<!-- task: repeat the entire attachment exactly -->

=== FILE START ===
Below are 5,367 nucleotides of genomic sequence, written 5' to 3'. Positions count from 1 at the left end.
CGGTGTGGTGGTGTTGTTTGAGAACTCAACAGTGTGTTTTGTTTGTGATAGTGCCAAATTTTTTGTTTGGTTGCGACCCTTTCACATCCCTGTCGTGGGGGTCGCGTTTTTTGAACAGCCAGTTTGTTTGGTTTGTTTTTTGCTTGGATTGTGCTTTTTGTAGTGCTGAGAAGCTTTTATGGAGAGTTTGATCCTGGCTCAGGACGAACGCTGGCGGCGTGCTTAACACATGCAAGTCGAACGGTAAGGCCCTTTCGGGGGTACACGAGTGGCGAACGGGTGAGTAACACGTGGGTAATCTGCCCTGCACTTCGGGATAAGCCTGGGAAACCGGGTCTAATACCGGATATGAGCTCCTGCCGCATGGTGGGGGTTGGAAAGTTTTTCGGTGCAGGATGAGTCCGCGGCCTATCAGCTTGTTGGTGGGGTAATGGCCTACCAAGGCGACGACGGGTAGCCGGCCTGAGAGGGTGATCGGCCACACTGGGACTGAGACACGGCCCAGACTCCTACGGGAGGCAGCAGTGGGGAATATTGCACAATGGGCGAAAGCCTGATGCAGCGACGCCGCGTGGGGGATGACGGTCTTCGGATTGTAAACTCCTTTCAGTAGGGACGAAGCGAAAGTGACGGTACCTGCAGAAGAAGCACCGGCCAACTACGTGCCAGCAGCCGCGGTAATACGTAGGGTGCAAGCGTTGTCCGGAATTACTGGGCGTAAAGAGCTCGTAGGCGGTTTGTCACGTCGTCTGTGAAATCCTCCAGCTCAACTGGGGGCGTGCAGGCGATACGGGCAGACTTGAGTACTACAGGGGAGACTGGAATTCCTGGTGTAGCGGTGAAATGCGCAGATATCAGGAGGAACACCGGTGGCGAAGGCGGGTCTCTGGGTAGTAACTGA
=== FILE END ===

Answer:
Below are 5,367 nucleotides of genomic sequence, written 5' to 3'. Positions count from 1 at the left end.
CGGTGTGGTGGTGTTGTTTGAGAACTCAACAGTGTGTTTTGTTTGTGATAGTGCCAAATTTTTTGTTTGGTTGCGACCCTTTCACATCCCTGTCGTGGGGGTCGCGTTTTTTGAACAGCCAGTTTGTTTGGTTTGTTTTTTGCTTGGATTGTGCTTTTTGTAGTGCTGAGAAGCTTTTATGGAGAGTTTGATCCTGGCTCAGGACGAACGCTGGCGGCGTGCTTAACACATGCAAGTCGAACGGTAAGGCCCTTTCGGGGGTACACGAGTGGCGAACGGGTGAGTAACACGTGGGTAATCTGCCCTGCACTTCGGGATAAGCCTGGGAAACCGGGTCTAATACCGGATATGAGCTCCTGCCGCATGGTGGGGGTTGGAAAGTTTTTCGGTGCAGGATGAGTCCGCGGCCTATCAGCTTGTTGGTGGGGTAATGGCCTACCAAGGCGACGACGGGTAGCCGGCCTGAGAGGGTGATCGGCCACACTGGGACTGAGACACGGCCCAGACTCCTACGGGAGGCAGCAGTGGGGAATATTGCACAATGGGCGAAAGCCTGATGCAGCGACGCCGCGTGGGGGATGACGGTCTTCGGATTGTAAACTCCTTTCAGTAGGGACGAAGCGAAAGTGACGGTACCTGCAGAAGAAGCACCGGCCAACTACGTGCCAGCAGCCGCGGTAATACGTAGGGTGCAAGCGTTGTCCGGAATTACTGGGCGTAAAGAGCTCGTAGGCGGTTTGTCACGTCGTCTGTGAAATCCTCCAGCTCAACTGGGGGCGTGCAGGCGATACGGGCAGACTTGAGTACTACAGGGGAGACTGGAATTCCTGGTGTAGCGGTGAAATGCGCAGATATCAGGAGGAACACCGGTGGCGAAGGCGGGTCTCTGGGTAGTAACTGA